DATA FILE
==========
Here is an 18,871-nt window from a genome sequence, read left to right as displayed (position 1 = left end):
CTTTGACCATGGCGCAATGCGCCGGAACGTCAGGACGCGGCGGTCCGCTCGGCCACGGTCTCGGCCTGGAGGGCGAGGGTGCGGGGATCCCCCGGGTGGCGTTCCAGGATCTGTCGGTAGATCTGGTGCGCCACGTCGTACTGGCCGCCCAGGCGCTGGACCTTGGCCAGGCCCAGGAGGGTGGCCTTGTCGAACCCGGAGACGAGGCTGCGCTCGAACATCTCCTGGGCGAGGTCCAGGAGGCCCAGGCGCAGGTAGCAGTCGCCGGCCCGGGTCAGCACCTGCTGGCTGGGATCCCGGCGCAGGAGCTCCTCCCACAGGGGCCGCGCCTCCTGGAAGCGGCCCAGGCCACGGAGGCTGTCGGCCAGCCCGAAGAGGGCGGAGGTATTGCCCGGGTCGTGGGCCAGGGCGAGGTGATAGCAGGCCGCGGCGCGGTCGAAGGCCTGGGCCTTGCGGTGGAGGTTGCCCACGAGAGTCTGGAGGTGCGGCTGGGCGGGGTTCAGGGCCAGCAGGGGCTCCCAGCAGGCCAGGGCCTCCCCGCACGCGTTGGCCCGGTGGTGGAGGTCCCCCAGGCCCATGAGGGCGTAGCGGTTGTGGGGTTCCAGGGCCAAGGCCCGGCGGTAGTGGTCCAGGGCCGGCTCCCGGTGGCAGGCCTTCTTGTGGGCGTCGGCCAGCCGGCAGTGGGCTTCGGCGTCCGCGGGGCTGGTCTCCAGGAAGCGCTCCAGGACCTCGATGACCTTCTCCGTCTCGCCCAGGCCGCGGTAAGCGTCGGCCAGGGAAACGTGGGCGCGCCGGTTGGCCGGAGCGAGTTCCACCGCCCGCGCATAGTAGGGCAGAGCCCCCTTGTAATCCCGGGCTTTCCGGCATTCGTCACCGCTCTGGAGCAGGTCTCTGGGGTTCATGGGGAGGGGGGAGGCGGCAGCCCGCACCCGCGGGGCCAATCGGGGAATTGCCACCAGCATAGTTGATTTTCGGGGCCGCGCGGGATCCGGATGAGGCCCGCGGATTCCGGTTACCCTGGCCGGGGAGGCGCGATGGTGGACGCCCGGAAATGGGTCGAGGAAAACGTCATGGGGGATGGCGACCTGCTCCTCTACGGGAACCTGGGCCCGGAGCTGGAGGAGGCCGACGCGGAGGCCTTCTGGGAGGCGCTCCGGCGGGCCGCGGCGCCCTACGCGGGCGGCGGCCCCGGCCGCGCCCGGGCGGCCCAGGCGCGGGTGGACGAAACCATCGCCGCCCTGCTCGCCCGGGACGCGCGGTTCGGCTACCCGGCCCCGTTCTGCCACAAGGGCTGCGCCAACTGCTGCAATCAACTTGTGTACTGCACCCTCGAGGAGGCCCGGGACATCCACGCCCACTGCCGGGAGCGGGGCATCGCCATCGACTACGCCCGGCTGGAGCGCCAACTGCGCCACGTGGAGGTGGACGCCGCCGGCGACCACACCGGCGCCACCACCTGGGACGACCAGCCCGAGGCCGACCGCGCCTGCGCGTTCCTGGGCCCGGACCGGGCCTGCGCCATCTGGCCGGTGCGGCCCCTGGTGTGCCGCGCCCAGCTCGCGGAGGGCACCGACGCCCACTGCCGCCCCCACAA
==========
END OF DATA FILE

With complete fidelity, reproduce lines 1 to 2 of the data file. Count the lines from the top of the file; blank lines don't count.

Here is an 18,871-nt window from a genome sequence, read left to right as displayed (position 1 = left end):
CTTTGACCATGGCGCAATGCGCCGGAACGTCAGGACGCGGCGGTCCGCTCGGCCACGGTCTCGGCCTGGAGGGCGAGGGTGCGGGGATCCCCCGGGTGGCGTTCCAGGATCTGTCGGTAGATCTGGTGCGCCACGTCGTACTGGCCGCCCAGGCGCTGGACCTTGGCCAGGCCCAGGAGGGTGGCCTTGTCGAACCCGGAGACGAGGCTGCGCTCGAACATCTCCTGGGCGAGGTCCAGGAGGCCCAGGCGCAGGTAGCAGTCGCCGGCCCGGGTCAGCACCTGCTGGCTGGGATCCCGGCGCAGGAGCTCCTCCCACAGGGGCCGCGCCTCCTGGAAGCGGCCCAGGCCACGGAGGCTGTCGGCCAGCCCGAAGAGGGCGGAGGTATTGCCCGGGTCGTGGGCCAGGGCGAGGTGATAGCAGGCCGCGGCGCGGTCGAAGGCCTGGGCCTTGCGGTGGAGGTTGCCCACGAGAGTCTGGAGGTGCGGCTGGGCGGGGTTCAGGGCCAGCAGGGGCTCCCAGCAGGCCAGGGCCTCCCCGCACGCGTTGGCCCGGTGGTGGAGGTCCCCCAGGCCCATGAGGGCGTAGCGGTTGTGGGGTTCCAGGGCCAAGGCCCGGCGGTAGTGGTCCAGGGCCGGCTCCCGGTGGCAGGCCTTCTTGTGGGCGTCGGCCAGCCGGCAGTGGGCTTCGGCGTCCGCGGGGCTGGTCTCCAGGAAGCGCTCCAGGACCTCGATGACCTTCTCCGTCTCGCCCAGGCCGCGGTAAGCGTCGGCCAGGGAAACGTGGGCGCGCCGGTTGGCCGGAGCGAGTTCCACCGCCCGCGCATAGTAGGGCAGAGCCCCCTTGTAATCCCGGGCTTTCCGGCATTCGTCACCGCTCTGGAGCAGGTCTCTGGGGTTCATGGGGAGGGGGGAGGCGGCAGCCCGCACCCGCGGGGCCAATCGGGGAATTGCCACCAGCATAGTTGATTTTCGGGGCCGCGCGGGATCCGGATGAGGCCCGCGGATTCCGGTTACCCTGGCCGGGGAGGCGCGATGGTGGACGCCCGGAAATGGGTCGAGGAAAACGTCATGGGGGATGGCGACCTGCTCCTCTACGGGAACCTGGGCCCGGAGCTGGAGGAGGCCGACGCGGAGGCCTTCTGGGAGGCGCTCCGGCGGGCCGCGGCGCCCTACGCGGGCGGCGGCCCCGGCCGCGCCCGGGCGGCCCAGGCGCGGGTGGACGAAACCATCGCCGCCCTGCTCGCCCGGGACGCGCGGTTCGGCTACCCGGCCCCGTTCTGCCACAAGGGCTGCGCCAACTGCTGCAATCAACTTGTGTACTGCACCCTCGAGGAGGCCCGGGACATCCACGCCCACTGCCGGGAGCGGGGCATCGCCATCGACTACGCCCGGCTGGAGCGCCAACTGCGCCACGTGGAGGTGGACGCCGCCGGCGACCACACCGGCGCCACCACCTGGGACGACCAGCCCGAGGCCGACCGCGCCTGCGCGTTCCTGGGCCCGGACCGGGCCTGCGCCATCTGGCCGGTGCGGCCCCTGGTGTGCCGCGCCCAGCTCGCGGAGGGCACCGACGCCCACTGCCGCCCCCACAA